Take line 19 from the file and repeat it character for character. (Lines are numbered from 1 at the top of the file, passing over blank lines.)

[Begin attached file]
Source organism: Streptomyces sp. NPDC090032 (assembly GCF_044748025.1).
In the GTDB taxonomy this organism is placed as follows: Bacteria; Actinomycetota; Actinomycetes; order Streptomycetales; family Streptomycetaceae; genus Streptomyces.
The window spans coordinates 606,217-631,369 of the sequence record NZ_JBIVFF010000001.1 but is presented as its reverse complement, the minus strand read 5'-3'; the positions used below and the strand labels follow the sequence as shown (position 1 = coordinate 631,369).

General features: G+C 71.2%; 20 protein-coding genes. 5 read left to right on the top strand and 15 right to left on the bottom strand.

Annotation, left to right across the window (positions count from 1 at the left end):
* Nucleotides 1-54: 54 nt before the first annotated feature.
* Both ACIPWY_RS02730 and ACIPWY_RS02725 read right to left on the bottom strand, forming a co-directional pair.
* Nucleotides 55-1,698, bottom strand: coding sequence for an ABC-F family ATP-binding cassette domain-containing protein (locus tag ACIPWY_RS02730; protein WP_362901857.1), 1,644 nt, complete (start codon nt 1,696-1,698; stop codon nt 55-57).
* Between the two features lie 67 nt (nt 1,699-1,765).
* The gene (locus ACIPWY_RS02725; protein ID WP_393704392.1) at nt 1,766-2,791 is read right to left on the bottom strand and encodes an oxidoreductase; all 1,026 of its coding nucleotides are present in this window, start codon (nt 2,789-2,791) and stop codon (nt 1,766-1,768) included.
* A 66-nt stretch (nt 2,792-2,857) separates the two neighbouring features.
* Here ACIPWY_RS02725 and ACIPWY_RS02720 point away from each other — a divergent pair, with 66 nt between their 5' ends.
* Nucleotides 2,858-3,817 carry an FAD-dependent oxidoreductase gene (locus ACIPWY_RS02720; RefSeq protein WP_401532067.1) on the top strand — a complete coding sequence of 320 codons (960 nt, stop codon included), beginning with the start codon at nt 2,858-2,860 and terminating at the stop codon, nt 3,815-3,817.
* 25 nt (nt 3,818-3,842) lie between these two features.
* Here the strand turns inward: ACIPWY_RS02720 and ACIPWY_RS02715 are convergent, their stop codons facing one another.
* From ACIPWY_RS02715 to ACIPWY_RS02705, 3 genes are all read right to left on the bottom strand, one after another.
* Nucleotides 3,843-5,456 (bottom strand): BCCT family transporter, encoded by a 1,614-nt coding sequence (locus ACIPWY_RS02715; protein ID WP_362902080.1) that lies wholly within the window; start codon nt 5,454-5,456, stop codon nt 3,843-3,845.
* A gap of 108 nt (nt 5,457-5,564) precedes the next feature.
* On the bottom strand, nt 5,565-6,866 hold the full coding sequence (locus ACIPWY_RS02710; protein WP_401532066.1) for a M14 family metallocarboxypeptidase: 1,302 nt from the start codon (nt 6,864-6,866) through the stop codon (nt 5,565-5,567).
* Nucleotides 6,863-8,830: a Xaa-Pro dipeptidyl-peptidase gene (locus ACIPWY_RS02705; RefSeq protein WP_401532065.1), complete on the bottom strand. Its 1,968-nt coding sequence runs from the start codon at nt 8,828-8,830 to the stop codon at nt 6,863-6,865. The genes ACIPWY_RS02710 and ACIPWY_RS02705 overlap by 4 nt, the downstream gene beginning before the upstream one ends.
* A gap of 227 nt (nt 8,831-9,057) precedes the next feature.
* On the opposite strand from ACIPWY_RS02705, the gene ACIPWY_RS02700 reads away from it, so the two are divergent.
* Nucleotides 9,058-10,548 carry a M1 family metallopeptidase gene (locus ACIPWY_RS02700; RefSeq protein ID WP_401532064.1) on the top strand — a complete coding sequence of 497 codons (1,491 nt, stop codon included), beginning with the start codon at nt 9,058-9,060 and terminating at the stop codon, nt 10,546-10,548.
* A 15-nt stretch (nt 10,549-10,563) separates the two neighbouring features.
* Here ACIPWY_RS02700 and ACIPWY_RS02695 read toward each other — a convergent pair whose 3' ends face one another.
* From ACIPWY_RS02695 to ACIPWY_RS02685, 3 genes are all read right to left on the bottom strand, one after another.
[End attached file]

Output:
* On the bottom strand, nt 5,565-6,866 hold the full coding sequence (locus ACIPWY_RS02710; protein WP_401532066.1) for a M14 family metallocarboxypeptidase: 1,302 nt from the start codon (nt 6,864-6,866) through the stop codon (nt 5,565-5,567).